President Obama will be re-elected on Monday -- officially.
The Electoral College meets Monday to formally cast the state-by-state votes that Obama won in the Nov. 6 election.
Obama won states that total 332 electoral votes; Republican Mitt Romney won states with 206 electoral votes.
after the college vote, the next Congress must formally record the
electoral votes on Jan. 6 and formally declare Obama the winner.
all a foregone conclusion, given the scope of Obama's victory -- though
it's always possible one or two electors will go their own way.
From The Washington Post:
Constitution provides little in the way of mandating how the electoral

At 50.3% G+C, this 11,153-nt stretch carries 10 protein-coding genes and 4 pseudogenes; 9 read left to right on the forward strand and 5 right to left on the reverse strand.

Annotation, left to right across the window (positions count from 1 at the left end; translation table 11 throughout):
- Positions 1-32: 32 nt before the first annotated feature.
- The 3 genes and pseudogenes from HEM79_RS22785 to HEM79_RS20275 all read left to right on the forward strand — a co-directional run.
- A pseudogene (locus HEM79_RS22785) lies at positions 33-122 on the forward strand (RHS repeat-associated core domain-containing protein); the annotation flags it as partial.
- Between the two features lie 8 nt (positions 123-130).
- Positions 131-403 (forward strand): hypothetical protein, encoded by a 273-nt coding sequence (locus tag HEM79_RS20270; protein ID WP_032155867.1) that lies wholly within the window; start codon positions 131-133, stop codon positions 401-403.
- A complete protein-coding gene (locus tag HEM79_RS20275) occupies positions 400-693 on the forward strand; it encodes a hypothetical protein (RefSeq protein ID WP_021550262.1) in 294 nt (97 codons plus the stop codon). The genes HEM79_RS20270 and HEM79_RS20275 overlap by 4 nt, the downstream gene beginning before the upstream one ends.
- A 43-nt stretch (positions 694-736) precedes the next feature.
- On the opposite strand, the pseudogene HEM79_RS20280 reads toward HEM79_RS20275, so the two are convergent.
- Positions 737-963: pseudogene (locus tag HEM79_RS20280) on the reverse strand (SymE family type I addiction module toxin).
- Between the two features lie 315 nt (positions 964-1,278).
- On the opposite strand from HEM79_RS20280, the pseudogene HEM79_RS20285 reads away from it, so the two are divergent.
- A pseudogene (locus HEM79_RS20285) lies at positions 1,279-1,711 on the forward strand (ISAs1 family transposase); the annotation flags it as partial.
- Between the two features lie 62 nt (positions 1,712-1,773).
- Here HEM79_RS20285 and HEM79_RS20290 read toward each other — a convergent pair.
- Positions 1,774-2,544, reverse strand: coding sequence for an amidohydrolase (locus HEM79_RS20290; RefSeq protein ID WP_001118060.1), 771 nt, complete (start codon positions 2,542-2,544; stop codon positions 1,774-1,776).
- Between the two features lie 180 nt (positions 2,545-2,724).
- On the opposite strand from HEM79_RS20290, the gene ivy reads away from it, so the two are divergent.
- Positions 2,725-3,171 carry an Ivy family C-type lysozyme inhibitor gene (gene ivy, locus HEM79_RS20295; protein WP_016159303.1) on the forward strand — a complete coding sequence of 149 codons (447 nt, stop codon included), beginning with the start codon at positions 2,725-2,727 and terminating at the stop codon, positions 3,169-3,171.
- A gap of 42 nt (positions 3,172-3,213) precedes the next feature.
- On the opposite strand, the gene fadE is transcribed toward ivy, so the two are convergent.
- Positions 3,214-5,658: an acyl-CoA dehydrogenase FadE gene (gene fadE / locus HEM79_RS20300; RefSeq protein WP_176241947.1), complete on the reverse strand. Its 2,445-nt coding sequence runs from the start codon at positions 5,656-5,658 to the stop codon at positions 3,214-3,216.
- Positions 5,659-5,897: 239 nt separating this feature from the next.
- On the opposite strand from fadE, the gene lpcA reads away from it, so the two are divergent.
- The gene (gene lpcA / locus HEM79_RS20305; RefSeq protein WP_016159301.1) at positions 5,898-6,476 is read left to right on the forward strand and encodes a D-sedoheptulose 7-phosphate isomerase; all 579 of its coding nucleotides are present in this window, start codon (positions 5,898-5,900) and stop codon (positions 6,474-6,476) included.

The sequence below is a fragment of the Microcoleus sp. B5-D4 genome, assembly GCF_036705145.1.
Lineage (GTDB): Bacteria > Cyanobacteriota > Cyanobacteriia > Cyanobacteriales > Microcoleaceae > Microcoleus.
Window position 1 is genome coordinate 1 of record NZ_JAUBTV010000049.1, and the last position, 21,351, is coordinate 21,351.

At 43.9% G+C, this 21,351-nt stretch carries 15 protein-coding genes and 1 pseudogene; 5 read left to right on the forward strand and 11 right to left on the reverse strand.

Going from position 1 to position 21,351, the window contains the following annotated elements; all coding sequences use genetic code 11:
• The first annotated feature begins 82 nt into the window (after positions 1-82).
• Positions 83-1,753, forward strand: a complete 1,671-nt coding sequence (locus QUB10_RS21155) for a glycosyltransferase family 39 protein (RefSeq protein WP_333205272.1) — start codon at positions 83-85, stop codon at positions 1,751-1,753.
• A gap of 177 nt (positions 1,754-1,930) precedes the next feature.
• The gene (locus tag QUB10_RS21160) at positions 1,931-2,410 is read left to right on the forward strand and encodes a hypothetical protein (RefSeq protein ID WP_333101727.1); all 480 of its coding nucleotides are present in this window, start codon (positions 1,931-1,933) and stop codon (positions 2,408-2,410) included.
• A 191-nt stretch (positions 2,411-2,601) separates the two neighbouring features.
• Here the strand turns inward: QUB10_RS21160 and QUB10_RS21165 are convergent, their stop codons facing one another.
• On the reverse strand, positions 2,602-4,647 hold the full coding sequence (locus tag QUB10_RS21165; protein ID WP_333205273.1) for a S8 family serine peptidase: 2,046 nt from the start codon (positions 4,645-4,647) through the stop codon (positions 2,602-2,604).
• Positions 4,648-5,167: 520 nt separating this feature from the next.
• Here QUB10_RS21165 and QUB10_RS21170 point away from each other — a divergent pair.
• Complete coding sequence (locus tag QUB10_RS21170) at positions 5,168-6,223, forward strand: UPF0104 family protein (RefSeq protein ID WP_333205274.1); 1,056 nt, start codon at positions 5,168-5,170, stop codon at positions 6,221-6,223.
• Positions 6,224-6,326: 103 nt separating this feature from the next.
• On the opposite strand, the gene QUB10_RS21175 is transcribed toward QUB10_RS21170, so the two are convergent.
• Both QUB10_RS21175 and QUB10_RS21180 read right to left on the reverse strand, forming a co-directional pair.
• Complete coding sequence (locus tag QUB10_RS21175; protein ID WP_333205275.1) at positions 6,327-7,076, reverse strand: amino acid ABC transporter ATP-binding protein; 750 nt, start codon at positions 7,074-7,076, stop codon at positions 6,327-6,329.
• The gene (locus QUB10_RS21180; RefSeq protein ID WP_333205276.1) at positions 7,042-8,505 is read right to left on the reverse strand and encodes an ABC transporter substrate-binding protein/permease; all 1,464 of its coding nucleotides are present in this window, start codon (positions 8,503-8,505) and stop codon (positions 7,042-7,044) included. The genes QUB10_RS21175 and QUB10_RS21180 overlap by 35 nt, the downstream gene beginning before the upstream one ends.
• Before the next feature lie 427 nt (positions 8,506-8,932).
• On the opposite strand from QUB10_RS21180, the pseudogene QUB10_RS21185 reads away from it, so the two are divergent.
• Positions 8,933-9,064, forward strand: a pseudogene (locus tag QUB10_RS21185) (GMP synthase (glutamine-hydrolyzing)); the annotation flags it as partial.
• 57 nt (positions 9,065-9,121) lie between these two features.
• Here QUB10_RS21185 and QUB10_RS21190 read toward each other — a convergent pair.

college should work. It simply determines that each state has one
elector for each of its senators and representatives, meaning no state
has fewer than three votes.
"Federal law requires state electors
to meet in their respective state capitals every four years to cast
their votes for president and vice president on the Monday after the
second Wednesday of December. Otherwise, states largely set their own
rules. In most states, an equal number of electors pledge themselves to
each candidate, and the popular vote dictates which team of electors
casts its votes.
"But not all states require their electors to
vote according to their initial pledges. And sometimes, electoral voters
go their own way.
"President Gerald Ford won Washington state in
1976, but Republican elector Mike Padden spent his vote on Ronald
Reagan, who wasn't even the GOP nominee that year. ...
electors are known to have defected from their pledges since 1948. Some
states have passed laws subjecting such 'faithless electors' to fines."